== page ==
Thursday, May 11, 2017

Home ownership may not always be the best option

April 15, 2017

SINGAPORE — Even if you have enough money for a down payment on a flat, deciding whether to buy can be difficult. Property prices have been sliding and may continue to decline, so renting may be better. On the other hand, you’ll pay money to a landlord if you rent and end up with nothing to show for it.


From a purely financial perspective, it may be better to rent than to buy. While the decision might be different if property prices start to rise rapidly, anecdotal analyses here and more detailed research abroad show that renting can be less expensive.

Writer for Singapore property portal Lynette Tan found, for example, that a buyer who purchased a condominium for S$1.5 million would have a total cost of ownership of at least $217,168 over four years, which is about S$55,000 more than renting. The price would need to increase to $1.63 million just to cover costs, so the homeowner might be better off renting unless prices rise more than 2 per cent per year.

Century 21’s Ku Swee Yong similarly wrote in The Edge that a buyer would spend S$220,461 over the four-year period from 2015 to 2019, while renting could cost just S$178,000. Unless demand for properties start to exceed the pace of construction, Mr Ku concluded, it is better to rent than to buy.

Broader-based studies in other countries reached similar conclusions.

In Australia, for instance, the Reserve Bank examined whether it costs more to own a home or to rent. While owning a home would be about as expensive as renting if real house prices grow at their historical average, they found, the average home buyer would be financially better off renting if prices grow more slowly.

Recently-published research by University of Melbourne economists Dominic Crowley and Shuyun May Li tracked whether it was better to purchase a property and sell it after 10 years or to rent and then invest the same amount into shares and term deposits, for each year between 1983 and 2005. While they found that buying a home emerged as the financially superior strategy in all but four years, they also said that timing is critical because prices can fall or stagnate and it is sometimes better to rent.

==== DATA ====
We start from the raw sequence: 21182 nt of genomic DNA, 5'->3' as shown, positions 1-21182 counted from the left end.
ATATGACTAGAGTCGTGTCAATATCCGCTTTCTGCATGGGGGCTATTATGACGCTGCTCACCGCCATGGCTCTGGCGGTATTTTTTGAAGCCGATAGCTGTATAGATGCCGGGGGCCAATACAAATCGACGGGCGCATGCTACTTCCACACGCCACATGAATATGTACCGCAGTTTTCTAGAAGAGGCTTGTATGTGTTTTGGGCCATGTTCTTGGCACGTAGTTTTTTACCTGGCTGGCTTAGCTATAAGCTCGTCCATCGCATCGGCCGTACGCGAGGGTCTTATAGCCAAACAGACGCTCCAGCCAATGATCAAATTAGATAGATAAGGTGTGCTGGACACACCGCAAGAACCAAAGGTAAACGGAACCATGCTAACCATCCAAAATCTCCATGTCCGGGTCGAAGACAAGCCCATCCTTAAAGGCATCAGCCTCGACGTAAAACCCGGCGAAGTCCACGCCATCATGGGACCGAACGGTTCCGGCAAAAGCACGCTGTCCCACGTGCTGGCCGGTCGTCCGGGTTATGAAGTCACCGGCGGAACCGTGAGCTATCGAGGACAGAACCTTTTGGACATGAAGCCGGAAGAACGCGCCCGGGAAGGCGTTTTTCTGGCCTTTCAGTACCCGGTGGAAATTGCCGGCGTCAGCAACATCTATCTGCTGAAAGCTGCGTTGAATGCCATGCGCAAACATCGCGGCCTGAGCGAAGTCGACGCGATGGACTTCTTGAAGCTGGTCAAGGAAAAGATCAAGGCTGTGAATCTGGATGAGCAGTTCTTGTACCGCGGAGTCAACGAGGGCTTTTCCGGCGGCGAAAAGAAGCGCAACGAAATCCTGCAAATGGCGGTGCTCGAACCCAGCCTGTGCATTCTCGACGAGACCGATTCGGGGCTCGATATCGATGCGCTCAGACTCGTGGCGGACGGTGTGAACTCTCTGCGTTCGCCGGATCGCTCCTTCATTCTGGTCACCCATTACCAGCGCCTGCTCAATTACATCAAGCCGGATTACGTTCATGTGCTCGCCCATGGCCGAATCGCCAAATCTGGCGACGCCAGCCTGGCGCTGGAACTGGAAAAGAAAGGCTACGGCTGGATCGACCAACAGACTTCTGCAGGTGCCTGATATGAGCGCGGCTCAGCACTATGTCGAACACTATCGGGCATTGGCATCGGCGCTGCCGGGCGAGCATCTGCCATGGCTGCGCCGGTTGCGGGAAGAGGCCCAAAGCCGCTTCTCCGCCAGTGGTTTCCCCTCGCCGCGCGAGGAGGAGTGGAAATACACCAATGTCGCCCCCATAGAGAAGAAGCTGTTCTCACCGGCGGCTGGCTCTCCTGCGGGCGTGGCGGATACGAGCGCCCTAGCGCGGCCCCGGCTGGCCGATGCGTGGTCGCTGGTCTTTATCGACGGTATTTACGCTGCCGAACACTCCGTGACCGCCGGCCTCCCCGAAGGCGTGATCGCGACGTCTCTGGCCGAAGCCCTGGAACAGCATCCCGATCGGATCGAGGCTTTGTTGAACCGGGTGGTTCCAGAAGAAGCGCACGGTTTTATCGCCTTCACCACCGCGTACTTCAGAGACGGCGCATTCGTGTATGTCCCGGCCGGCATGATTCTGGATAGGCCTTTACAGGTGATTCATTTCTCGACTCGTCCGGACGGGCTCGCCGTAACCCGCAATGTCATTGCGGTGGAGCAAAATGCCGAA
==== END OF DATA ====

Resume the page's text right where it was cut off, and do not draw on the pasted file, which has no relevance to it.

Although research in the US by online property portal Trulia found that households that pay a 20 per cent deposit and plan to move after seven years could save 37 per cent if they buy, that conclusion was based on an average home price of US$280,103, well below prices in Singapore. If prices rise above US$467,772 (S$653,898), which is still far lower than most private flats in Singapore, Trulia found that renting could be better.

Individuals in other countries also benefit from calculators and guidelines. Rent-or-buy calculators from US firms such as Bank Rate and Smart Assets enable consumers to plug in financial and lifestyle information, then to receive a suggestion about whether to rent or buy. Trulia developed a price-to-annual-rent ratio and concluded that a ratio of 1-15 indicates that it is better to buy while a ratio above 15 indicates that it is better to rent. While the tools were developed for a specific US market, consumers could consider testing them to see if they are useful.


Beyond just the financial decision, however, emotional and lifestyle factors are often also part of the decision whether to rent or buy.

Singapore real estate agency Greyloft suggests, for instance, that it may be preferable to buy if you want predictable costs, the freedom to renovate and decorate the way you want, a positive return if prices go up enough, and a way to avoid the feeling that you’re paying for someone else’s mortgage. Renting, on the other hand, offers flexibility in trying out different neighbourhoods, avoids costs for maintenance and repairs, doesn’t require a down payment, and avoids losses if prices go down.

It can also be important to consider whether buying would put too much strain on your household finances, whether you expect to be in your current location long enough to ride out a drop in price, and whether you can make more money investing in other assets.


If property prices are rising, the decision could be clearer. With both rents and property prices having fallen more often than risen in recent years, however, the decision can be complex.

If you’re buying your house for the enjoyment of ownership and expect to be there for a long period, it can still be preferable to buy a flat and renovate it the way you want. You’ll need to do a careful comparison of all the costs — including property taxes, insurance, condominium fees, maintenance, major repairs and other costs — and make sure you have sufficient funds.

If your decision is purely financial, however, the anecdotal calculations and studies show that renting may be preferable. Anyone who has uncertainties about the stability of their job or who is financially strapped may also benefit from renting rather than buying.


While it is more common to buy than rent here and you may feel an urge to buy after watching friends purchase a home, it can be preferable to step back and make a considered decision rather than just follow the crowd. While you may still end up buying, you’re likely to be more comfortable with your decision if you spend time working out the costs and benefits, whatever you decide.

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